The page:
Carpet cloth

Los Angeles School District Tells Students To Switch To Cloth Face Masks : NPR

Seventh and eighth graders attend classes at Olive Vista High School on January 11 in Sylmar, California. Los Angeles students will be required to wear non-cloth masks.

Frederic J. Brown/AFP via Getty Images


hide caption

toggle caption

Frederic J. Brown/AFP via Getty Images


Seventh and eighth graders attend classes at Olive Vista High School on January 11 in Sylmar, California. Los Angeles students will be required to wear non-cloth masks.

Frederic J. Brown/AFP via Getty Images

The Los Angeles Unified School District is banning students from wearing only cloth masks on campus as the country grapples with a continued rise in COVID-19 infections caused by the omicron variant.

The neighborhood announced updated guidance Friday, requiring students to wear “snug-fitting, non-cloth masks with a nose wire” inside and out. Employees will be required to wear surgical grade masks or higher.

Students and employees will be able to obtain masks from the borough if they need them.

“Our school [coronavirus infection] rates have dropped, but we continue to be diligent and nimble in creating the safest learning environment,” district spokeswoman Shannon Haber told the Los Angeles Times.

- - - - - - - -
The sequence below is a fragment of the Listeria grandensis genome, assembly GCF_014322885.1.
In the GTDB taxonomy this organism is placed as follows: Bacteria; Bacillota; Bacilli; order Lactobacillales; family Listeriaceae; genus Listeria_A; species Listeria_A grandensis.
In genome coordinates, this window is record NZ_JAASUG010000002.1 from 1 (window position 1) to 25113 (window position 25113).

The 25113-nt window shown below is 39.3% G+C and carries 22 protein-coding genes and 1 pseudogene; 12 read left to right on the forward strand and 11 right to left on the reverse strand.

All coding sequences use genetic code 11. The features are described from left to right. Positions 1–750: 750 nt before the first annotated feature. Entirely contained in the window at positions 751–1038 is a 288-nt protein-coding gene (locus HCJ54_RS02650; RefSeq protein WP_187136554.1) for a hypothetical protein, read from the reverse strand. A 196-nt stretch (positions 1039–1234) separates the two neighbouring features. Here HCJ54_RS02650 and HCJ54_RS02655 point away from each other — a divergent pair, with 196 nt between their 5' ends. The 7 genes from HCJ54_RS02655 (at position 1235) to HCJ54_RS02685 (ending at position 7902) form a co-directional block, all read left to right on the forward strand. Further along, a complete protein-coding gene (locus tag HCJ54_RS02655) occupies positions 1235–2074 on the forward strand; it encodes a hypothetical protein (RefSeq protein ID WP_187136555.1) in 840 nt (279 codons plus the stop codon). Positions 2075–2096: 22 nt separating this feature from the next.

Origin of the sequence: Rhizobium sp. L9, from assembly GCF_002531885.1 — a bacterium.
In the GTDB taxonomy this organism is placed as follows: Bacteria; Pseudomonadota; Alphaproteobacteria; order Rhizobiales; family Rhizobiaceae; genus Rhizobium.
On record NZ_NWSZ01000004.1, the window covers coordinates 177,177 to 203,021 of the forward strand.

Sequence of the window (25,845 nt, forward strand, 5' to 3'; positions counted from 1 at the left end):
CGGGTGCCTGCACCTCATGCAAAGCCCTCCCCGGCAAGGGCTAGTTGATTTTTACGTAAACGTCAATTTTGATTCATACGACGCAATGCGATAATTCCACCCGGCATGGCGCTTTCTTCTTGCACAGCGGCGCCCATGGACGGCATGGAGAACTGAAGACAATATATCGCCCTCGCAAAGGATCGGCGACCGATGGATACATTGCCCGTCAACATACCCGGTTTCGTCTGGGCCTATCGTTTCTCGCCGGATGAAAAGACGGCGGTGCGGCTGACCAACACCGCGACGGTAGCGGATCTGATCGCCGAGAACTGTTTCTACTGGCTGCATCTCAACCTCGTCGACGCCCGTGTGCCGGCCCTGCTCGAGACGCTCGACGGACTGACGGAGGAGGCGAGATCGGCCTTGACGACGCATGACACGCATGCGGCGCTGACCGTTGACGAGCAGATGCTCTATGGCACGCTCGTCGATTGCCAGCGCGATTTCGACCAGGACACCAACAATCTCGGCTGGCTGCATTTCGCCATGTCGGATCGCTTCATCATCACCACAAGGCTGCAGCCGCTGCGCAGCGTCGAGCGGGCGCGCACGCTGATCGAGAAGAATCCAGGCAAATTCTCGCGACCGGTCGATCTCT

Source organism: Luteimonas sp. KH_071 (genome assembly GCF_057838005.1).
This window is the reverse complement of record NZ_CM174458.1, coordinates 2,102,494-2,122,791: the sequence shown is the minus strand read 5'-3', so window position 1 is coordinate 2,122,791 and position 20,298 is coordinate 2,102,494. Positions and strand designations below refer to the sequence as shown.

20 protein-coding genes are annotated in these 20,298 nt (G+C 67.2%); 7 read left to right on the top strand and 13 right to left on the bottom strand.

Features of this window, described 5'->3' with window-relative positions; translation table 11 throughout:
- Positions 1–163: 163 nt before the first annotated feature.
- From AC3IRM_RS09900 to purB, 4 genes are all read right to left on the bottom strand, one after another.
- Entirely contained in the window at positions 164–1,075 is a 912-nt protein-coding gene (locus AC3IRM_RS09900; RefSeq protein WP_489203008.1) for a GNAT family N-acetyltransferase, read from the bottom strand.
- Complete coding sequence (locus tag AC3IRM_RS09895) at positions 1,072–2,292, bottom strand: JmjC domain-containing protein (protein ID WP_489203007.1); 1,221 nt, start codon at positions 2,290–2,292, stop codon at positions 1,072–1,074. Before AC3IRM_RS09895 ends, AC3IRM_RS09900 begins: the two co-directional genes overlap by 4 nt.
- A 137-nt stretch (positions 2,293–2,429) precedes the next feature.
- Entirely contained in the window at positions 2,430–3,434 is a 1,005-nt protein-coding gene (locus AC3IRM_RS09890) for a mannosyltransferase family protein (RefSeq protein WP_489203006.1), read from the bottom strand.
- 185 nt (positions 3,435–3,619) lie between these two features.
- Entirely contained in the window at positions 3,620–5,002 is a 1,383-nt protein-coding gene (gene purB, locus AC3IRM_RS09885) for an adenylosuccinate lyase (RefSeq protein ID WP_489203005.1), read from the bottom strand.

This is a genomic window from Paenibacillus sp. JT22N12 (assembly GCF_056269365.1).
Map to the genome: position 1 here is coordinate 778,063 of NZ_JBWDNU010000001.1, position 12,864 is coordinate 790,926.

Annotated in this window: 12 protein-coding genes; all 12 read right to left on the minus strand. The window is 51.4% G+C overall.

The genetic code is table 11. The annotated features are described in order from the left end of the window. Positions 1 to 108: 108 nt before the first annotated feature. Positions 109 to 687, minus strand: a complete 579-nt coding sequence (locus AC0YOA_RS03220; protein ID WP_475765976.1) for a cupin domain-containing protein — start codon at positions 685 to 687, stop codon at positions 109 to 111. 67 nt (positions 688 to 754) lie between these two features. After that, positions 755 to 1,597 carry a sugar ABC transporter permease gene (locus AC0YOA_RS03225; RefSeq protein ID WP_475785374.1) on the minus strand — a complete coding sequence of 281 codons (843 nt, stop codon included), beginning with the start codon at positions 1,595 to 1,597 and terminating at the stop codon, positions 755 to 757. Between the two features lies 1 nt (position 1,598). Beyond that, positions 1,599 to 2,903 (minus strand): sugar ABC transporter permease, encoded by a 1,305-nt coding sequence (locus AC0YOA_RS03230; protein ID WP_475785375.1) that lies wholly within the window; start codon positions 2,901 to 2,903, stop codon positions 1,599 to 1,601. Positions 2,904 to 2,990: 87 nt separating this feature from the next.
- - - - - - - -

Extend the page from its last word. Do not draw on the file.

The new policy takes effect on Monday, the newspaper reported.

According to public health experts, the cloth masks common at the start of the pandemic may no longer be enough to prevent you from catching the highly contagious variant of omicron. Instead, officials recommend an N95 or similar high-filtration respirator for added protection against the virus.

Omicron is now the dominant strain of COVID in the United States, accounting for over 99% of cases, according to estimates from the Centers for Disease Control and Prevention.

Los Angeles recorded more than 39,000 new COVID cases on Saturday amid its highest spike in cases to date during the pandemic over the past two weeks, although deaths remained well below what they were last winter.

The nation’s second-largest school system also requires weekly COVID-19 testing of all students and employees, and they must present a negative test to come to campus.